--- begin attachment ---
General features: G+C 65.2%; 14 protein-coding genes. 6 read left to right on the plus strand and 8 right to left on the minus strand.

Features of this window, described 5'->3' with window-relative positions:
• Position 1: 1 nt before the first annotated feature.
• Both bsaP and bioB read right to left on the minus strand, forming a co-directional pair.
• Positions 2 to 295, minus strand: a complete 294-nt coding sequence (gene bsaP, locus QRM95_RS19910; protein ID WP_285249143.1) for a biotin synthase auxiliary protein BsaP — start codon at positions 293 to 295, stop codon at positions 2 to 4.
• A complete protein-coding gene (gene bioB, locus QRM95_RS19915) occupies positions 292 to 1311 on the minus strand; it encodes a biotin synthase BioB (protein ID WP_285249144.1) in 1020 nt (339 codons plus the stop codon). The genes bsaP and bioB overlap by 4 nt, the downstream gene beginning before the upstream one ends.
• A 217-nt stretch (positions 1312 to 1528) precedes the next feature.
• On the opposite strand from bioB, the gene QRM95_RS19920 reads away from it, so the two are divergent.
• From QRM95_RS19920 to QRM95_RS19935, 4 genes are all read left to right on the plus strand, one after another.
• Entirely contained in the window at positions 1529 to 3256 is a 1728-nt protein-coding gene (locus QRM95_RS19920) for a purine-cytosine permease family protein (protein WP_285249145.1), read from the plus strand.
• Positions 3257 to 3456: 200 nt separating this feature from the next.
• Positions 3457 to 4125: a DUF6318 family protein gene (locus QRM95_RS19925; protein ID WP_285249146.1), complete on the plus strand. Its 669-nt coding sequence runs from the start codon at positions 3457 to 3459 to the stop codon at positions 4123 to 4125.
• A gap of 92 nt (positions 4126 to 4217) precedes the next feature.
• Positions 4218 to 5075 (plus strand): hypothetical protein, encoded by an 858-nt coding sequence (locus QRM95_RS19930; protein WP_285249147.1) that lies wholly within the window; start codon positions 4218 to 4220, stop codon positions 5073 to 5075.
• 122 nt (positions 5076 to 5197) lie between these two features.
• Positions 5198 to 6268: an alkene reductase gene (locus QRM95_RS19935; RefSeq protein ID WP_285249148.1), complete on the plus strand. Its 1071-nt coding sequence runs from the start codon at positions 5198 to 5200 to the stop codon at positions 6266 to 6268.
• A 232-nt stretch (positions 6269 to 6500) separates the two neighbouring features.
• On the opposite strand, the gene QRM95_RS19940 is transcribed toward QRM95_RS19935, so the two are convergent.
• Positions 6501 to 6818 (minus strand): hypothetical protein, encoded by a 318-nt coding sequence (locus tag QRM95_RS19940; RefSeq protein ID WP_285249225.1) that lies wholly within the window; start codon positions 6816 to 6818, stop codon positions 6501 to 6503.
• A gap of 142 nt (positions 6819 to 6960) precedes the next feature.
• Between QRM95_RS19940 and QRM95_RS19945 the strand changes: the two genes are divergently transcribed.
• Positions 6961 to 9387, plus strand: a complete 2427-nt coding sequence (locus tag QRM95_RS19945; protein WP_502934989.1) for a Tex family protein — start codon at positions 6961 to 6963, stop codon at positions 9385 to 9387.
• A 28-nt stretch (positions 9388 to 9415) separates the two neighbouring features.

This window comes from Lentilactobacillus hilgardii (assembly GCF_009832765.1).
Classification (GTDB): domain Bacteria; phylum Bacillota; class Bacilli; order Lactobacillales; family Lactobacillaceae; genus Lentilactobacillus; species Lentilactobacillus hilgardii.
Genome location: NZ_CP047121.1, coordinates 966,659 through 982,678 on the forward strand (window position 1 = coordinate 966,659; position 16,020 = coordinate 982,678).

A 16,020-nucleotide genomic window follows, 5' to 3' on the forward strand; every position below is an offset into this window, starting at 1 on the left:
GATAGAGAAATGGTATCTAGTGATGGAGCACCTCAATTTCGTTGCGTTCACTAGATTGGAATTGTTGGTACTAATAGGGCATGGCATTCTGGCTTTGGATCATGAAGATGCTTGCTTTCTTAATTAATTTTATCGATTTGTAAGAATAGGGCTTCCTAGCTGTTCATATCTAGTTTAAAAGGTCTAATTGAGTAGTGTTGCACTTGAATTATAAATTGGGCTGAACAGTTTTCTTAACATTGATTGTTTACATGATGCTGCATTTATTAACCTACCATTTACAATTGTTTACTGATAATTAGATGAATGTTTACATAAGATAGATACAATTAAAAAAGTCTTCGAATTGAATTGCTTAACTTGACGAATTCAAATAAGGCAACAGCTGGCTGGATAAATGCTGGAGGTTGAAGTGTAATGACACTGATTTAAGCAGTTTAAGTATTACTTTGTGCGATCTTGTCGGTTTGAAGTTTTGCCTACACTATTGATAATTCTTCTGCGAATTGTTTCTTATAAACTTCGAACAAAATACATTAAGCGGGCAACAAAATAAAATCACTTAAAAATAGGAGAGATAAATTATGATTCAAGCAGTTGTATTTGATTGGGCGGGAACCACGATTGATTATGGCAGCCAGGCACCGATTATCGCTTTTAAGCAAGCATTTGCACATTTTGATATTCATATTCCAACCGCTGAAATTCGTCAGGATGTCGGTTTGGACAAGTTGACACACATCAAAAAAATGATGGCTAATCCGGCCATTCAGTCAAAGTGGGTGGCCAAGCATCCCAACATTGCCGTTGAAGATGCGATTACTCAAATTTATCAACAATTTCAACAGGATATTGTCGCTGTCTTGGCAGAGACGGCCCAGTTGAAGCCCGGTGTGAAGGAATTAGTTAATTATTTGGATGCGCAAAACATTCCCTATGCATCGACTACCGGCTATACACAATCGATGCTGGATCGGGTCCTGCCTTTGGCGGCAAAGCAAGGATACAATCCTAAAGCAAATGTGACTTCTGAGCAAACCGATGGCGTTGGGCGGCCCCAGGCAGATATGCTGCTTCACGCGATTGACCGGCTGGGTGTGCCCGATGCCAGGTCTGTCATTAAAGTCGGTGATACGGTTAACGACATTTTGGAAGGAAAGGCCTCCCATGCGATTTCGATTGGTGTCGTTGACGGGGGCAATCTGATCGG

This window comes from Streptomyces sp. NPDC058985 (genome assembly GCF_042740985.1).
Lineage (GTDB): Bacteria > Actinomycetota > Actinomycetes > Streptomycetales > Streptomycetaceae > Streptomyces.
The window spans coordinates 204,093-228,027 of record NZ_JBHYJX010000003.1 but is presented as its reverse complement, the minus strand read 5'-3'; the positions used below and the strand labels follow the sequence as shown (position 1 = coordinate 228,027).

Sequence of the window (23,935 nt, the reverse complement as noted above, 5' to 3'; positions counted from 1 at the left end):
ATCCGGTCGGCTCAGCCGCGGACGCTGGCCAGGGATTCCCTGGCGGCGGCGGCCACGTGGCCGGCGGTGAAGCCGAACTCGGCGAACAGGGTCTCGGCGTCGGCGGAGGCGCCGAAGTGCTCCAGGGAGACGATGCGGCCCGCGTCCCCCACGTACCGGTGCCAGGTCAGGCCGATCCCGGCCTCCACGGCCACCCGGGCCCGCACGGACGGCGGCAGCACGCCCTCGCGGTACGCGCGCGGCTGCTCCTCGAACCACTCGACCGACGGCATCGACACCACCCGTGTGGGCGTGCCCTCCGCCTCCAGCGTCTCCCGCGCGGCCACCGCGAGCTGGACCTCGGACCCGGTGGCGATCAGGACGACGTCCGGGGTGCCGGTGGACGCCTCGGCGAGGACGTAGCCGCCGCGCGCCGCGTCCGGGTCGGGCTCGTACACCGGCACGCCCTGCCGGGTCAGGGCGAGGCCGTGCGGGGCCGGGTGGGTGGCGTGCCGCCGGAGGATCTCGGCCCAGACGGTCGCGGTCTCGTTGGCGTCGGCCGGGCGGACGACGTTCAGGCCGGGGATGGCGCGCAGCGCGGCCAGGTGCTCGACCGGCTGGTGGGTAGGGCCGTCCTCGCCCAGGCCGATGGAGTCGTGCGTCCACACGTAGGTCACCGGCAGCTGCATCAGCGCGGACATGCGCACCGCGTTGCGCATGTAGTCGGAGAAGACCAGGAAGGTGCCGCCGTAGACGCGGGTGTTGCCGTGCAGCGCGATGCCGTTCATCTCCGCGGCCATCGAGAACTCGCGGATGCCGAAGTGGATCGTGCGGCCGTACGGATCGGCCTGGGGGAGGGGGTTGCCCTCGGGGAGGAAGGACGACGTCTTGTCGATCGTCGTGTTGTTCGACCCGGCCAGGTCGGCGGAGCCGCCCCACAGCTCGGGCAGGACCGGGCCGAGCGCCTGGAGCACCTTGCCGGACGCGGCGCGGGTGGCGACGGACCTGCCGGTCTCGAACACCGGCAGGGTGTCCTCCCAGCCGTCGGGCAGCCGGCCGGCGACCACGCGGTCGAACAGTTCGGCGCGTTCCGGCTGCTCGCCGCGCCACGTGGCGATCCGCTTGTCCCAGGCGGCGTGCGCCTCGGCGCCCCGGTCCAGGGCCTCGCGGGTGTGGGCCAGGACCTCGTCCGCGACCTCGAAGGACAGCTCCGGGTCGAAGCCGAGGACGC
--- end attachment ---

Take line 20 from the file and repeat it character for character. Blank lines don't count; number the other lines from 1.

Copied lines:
• A gap of 142 nt (positions 6819 to 6960) precedes the next feature.